New publications

Nuclear Law Bulletin No. 98

Nuclear Law Bulletin No. 98

NEA No. 7313
Read the publication

Communication on the Safety Case 
for a Deep Geological Repository

Communication on the Safety Case
for a Deep Geological Repository

NEA No. 7336

Read the report

Radioactive waste management

Operational safety of deep geological repositories

On 6 February 2017, the NEA Expert Group on Operational Safety (EGOS) held a technical meeting to discuss the development of an international operational hazard list for managing hazardous events at operational geological repositories for radioactive waste. Participating members discussed the credible hazards considered in various national programmes and their associated risks, risk assessment techniques and risk management in safety assessments. Recognising the practicality and value of an international hazard list, particularly in ensuring the completeness of safety assessments of geological disposal, the expert group will begin to work on compiling the specific hazards identified in individual national programmes.

Radioactive waste inventory and reporting methodology

On 21-22 February 2017, the NEA Expert Group on Inventorying and Reporting Methodology (EGIRM) held a meeting with experts representing Belgium, Canada, Germany, Italy, Russia and the United States, as well as the International Atomic Energy Agency (IAEA), the World Nuclear Association (WNA) and the European Nuclear Safety Regulators Group (ENSREG). Participants discussed a draft report on methodology development, which compiles the expert group's work, and agreed on its submission to the NEA Radioactive Waste Management Committee (RWMC) for approval. The draft report is expected to be issued in 2017 and contains a finalised methodology and a presentation table developed to compare different national radioactive waste and spent fuel inventories.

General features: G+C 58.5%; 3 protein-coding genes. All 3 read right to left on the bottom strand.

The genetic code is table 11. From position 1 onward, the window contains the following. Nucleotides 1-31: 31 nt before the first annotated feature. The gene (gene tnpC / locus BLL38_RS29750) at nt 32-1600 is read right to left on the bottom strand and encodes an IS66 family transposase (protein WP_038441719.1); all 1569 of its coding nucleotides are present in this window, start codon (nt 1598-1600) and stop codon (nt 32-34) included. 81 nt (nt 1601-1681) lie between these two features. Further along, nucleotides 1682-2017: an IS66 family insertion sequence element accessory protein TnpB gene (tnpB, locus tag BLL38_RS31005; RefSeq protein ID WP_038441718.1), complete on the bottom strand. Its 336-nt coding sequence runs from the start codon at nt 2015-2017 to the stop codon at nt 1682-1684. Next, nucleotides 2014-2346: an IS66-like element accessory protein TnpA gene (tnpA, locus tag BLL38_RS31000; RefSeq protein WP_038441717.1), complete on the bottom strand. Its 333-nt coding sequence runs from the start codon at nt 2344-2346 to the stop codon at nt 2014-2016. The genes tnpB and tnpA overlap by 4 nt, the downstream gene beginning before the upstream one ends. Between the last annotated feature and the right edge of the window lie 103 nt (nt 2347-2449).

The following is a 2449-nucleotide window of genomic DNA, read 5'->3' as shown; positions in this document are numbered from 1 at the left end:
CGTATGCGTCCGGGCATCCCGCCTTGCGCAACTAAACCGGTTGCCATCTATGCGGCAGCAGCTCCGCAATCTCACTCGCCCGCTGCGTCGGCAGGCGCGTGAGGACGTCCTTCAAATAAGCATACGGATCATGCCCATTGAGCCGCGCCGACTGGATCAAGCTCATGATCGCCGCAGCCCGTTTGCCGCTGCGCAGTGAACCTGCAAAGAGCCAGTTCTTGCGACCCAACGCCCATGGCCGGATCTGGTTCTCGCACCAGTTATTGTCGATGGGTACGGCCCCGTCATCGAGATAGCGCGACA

Joint workshop on regulatory reviews and communication of safety cases, February 2017Regulatory review and communication of the safety case

Compiling safety cases for geological repositories is a highly technical undertaking. Reviewing such safety cases is equally challenging and often requires knowledge and experience in different disciplines. Recognising the potential benefits of a common regulatory review approach for safety cases, as well as the need to improve the understanding of stakeholder interactions, the NEA Integration Group for the Safety Case (IGSC), the European Pilot Study Group and the European Commission Sustainable Network of Technical Expertise (SITEX) jointly organised a workshop on 21‑22 February 2017 in Paris, France, to explore the subject of regulatory reviews and communication of safety cases for geological disposal of radioactive waste. Participants noted that divergent views are unavoidable and that successful communication relies on mutual efforts. Radioactive waste managers and regulatory authorities should develop a working method, without compromising their independence, to consolidate and to co-ordinate stakeholder participation and access to information.